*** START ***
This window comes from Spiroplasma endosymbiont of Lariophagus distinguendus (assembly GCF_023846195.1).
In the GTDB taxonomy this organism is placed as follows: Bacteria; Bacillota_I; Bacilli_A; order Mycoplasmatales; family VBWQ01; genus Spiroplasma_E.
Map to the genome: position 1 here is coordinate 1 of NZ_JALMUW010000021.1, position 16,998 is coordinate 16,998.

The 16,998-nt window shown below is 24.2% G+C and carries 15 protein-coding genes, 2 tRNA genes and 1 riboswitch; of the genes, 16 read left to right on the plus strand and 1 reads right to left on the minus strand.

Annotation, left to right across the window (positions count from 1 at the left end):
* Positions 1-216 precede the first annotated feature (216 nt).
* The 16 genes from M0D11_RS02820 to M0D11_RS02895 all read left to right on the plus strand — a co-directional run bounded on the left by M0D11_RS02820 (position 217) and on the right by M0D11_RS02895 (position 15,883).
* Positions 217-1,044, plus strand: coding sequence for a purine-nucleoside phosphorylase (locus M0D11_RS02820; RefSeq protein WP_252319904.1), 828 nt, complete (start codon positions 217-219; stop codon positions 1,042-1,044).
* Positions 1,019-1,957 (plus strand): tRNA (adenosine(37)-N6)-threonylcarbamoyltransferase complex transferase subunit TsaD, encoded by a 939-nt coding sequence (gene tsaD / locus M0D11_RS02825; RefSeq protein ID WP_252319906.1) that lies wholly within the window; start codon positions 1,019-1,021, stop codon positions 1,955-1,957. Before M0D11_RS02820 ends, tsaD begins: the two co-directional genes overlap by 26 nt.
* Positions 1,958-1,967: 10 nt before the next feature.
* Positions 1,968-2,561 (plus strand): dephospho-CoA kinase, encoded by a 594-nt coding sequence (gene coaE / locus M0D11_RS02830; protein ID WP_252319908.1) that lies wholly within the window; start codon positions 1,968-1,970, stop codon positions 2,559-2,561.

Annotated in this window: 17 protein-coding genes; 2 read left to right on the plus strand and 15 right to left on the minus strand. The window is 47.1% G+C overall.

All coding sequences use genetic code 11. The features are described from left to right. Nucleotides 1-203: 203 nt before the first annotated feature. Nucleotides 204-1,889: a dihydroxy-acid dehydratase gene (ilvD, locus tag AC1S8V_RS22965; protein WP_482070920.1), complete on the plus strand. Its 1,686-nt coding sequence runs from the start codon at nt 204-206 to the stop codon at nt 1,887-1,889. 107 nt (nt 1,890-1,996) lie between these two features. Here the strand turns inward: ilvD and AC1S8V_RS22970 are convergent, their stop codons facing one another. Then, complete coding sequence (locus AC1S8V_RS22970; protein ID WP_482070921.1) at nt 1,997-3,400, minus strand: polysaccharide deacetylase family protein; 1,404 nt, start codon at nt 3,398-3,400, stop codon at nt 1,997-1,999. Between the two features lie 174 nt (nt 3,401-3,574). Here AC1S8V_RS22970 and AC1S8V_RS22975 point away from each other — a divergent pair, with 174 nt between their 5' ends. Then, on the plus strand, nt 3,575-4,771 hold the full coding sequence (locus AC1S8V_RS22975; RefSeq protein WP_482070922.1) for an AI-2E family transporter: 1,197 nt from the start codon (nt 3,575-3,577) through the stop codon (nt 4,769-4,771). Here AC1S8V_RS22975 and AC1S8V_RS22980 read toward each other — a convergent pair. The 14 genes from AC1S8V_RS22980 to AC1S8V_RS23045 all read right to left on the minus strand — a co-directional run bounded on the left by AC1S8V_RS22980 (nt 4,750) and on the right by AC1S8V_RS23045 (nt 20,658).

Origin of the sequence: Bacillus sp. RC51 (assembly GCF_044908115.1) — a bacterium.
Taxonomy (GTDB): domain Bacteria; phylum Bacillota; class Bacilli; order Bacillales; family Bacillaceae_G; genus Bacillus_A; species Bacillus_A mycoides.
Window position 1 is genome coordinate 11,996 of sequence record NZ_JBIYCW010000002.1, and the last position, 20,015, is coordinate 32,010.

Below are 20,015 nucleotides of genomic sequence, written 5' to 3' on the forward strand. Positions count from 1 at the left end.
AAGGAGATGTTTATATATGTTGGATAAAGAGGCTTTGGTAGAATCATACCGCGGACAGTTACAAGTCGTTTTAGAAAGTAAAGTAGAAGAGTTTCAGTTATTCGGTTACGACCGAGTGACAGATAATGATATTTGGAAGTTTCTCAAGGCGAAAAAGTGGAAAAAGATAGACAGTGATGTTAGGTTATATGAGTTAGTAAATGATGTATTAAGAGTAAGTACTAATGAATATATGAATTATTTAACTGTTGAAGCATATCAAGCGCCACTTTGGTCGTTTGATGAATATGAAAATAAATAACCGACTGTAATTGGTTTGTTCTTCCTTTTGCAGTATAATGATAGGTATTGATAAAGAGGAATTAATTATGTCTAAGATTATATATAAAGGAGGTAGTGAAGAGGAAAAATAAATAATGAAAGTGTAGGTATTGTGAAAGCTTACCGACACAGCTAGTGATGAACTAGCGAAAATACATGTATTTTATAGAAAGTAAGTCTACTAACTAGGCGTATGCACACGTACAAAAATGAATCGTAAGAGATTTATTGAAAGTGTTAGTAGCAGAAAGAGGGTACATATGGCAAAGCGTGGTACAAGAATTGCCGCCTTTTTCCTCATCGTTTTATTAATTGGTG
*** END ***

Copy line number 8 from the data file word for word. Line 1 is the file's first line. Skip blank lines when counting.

* Positions 217-1,044, plus strand: coding sequence for a purine-nucleoside phosphorylase (locus M0D11_RS02820; RefSeq protein WP_252319904.1), 828 nt, complete (start codon positions 217-219; stop codon positions 1,042-1,044).